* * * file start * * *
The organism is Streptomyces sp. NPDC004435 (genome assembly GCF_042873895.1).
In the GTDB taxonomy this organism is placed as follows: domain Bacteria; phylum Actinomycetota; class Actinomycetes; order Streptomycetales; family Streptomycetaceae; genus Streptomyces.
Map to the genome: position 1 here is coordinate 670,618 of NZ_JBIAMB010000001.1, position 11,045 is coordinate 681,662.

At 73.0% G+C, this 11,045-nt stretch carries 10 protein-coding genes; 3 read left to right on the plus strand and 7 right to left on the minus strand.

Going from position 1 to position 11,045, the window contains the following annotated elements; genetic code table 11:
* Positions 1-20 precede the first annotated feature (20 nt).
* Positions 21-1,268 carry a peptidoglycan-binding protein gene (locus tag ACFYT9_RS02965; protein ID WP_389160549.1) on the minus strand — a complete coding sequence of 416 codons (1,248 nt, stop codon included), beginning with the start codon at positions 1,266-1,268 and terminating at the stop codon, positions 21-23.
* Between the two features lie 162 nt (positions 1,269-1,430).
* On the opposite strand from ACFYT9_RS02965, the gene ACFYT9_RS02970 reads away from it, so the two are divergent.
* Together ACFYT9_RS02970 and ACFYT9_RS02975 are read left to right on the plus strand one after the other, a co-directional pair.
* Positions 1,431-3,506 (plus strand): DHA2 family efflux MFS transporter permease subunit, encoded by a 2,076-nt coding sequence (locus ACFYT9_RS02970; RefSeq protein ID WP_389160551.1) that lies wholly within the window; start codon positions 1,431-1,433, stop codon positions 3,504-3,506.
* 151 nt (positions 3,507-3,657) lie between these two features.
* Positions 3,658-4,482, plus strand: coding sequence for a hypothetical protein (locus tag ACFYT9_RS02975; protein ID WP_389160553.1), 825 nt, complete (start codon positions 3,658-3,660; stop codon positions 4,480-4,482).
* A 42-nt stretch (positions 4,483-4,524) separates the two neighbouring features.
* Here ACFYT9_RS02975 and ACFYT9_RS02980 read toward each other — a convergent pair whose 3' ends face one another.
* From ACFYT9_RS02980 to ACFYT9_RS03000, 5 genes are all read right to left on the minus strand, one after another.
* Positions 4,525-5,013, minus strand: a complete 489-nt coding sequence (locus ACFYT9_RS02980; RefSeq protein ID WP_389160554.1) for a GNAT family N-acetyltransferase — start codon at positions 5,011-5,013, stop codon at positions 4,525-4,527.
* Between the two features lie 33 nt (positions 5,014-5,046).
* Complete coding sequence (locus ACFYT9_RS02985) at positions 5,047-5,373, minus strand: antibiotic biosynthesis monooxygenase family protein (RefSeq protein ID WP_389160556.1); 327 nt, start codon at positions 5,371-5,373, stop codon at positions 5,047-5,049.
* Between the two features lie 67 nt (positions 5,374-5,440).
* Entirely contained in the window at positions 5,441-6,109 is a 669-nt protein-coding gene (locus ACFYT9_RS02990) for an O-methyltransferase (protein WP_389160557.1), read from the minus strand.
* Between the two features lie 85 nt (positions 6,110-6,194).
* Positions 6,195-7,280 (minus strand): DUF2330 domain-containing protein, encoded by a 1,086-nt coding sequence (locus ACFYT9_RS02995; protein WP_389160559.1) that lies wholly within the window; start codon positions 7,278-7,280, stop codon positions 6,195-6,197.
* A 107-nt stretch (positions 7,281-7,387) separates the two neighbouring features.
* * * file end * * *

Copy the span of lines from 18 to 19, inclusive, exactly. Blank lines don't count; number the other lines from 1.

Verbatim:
* Between the two features lie 33 nt (positions 5,014-5,046).
* Complete coding sequence (locus ACFYT9_RS02985) at positions 5,047-5,373, minus strand: antibiotic biosynthesis monooxygenase family protein (RefSeq protein ID WP_389160556.1); 327 nt, start codon at positions 5,371-5,373, stop codon at positions 5,047-5,049.